Hardboiled Wonderland in Evangelion: 1.0 You Are (Not) Alone (2007) October 22, 2008Posted by Richard Bolisay in Animé, Asian Films, Cinemanila, Literature.
Directed by Masayuki, Kazuya Tsurumaki, and Hideaki Anno
Written by Hideaki Anno
Based on Yoshiyuki Sadamoto’s manga series
Television brought me up. Before and after school hours I would easily turn into a pebble lying on the sofa chewing whatever food it was offering me. There was a time when I would dare not to listen to my parents and stay in my room late at night just to catch shows on cable, Cartoon Network, Nickelodeon, Hallmark, MTV, Turner Classic Movies, WOWOW, Living Asia, Home TV Shopping, CCTV, even Japanese and Korean dramas with English subtitles – – all those crap that remain part of myself until today, fragments of who I am now. In short, TV was my parent, my surrogate mother and father, and it was through him that I discovered the world, and god, I believe I was spoiled. Afternoon timeslots were often occupied by animé, great dubbing courtesy of ABS-CBN, from Akazukin Cha-cha to Zenki, Voltes V to Daimos, Ghost Fighter to Fushigi Yuugi, Dragon Ball to Time Quest – – from innocently clad moral tales to futuristic settings heavy in philosophy and adult themes. It was in second year high school when Neon Genesis Evangelion started to air just right after our P.E. class and our group would troop to our nearby friend’s house to watch it before heading home. Coherence was not really something I noticed. First time I saw it I was overwhelmed by the massive bombardment of visuals, the execution of action, the attention to details, as if I was being forced to look without a blink. Sad for our rotten brains, the show was called off, after all the numerous cuts we had obliged to compromise. High school was such a boring rollercoaster for me, studies, projects, news editorship of the school paper, barkada blues, prom, camps, admission tests to universities. Just before the term ended our cable was cut and I lost interest in television – – an act of perfidy I committed to my surrogate parent.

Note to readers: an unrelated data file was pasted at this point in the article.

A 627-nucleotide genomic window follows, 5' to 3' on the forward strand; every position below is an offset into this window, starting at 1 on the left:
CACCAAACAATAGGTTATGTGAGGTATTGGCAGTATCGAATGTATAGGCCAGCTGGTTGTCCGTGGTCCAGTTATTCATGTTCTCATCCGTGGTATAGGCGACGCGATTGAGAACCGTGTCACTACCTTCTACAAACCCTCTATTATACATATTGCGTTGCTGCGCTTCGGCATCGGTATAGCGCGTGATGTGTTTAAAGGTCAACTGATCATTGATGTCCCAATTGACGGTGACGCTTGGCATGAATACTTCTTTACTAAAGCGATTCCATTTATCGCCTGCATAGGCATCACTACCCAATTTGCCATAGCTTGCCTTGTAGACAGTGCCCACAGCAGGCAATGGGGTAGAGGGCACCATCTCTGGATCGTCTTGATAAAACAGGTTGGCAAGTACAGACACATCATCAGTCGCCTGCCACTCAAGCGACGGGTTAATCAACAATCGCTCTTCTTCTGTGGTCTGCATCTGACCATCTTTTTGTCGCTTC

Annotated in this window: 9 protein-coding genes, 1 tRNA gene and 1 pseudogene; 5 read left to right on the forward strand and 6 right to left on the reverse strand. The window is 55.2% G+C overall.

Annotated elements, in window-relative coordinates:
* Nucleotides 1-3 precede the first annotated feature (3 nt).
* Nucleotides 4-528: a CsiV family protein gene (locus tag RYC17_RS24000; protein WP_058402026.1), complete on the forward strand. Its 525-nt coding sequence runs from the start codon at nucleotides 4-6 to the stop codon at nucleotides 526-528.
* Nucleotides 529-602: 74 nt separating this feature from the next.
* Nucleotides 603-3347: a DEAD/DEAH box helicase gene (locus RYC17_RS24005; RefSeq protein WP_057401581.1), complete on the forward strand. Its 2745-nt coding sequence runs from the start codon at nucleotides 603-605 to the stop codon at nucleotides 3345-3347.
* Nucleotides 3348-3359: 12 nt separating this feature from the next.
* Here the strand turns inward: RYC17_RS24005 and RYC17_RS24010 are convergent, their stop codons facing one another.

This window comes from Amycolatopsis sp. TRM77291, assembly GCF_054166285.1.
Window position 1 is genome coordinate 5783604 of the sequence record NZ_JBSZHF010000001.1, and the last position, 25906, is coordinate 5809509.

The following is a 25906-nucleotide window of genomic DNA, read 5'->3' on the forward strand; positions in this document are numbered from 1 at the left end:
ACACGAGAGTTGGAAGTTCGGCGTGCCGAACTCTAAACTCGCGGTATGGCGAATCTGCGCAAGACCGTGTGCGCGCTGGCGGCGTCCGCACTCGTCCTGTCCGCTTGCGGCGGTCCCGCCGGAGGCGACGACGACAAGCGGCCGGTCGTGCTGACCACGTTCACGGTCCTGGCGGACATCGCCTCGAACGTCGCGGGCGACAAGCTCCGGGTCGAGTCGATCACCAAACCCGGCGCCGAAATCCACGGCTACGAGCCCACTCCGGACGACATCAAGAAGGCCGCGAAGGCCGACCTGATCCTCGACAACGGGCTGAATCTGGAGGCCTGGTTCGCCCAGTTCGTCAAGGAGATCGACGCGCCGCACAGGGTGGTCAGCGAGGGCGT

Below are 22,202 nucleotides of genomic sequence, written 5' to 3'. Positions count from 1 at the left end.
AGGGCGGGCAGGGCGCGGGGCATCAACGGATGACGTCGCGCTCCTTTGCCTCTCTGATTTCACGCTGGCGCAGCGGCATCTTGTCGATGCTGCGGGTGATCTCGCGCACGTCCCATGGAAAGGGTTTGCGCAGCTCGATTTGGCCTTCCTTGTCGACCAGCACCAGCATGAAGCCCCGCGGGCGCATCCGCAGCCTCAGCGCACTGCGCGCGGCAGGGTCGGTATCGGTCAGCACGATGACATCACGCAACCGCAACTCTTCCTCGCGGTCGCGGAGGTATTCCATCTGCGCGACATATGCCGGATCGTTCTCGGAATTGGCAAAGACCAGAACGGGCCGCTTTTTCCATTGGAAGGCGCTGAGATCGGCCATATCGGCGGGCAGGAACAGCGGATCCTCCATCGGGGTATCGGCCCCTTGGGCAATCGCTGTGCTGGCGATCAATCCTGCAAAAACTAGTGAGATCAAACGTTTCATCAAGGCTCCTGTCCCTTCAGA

Evangelion: 1.0 You Are (Not) Alone is enough to burst that melancholia swelling in my nerves. Stunning to say the least, Hideaki Anno’s colossal apocalyptic vision of the future delivers a fantastic feast of the senses, from ocular to tangible explosions, powerful storytelling that even viewers who are alien to the series will get hooked, and razorsharp details and startling philosophical allusions, from the Bible to Sartre’s No Exit, that the Star Wars franchise can eat itself in its tapered popularity. No matter how dreary, Evangelion makes you feel that every frame of it is irreplaceable, even worthy of postcards from absolute memory.
We wake up in different ceilings every day, we forget who we are, we leave a grain of ourselves from yesterday, we carry on with tomorrow’s promise of rebirth – – for that one last chance, is it worth everything? On why is there is no real happiness in Shinji’s world must strike the egos and ids and superegos out of us and yet we move on, because there is no other way. The limitations we have define us. The freedom we have weakens our attachment to ourselves. Running away marks Evangelion‘s commencement of hostility to human weakness. What is there to run away? Where do we go? Is the choice really on us? Everything comes and goes from inside. There has never been a more accurate analogy in human behavior than the hedgehog dilemma – – come to think of it, really, the hell are other people, a nod for Sartre’s caustic honesty. Evangelion knocks the existential out of you, drains the logic of your purpose. If the only reason for living is to consume your calculated life on earth – – hence to live – – then what is there to worry about? A nuclear armageddon may have started somewhere in the Pacific, with all the final Evas and Angels left to determine our fate – – and here we are, lost like tears in the rain.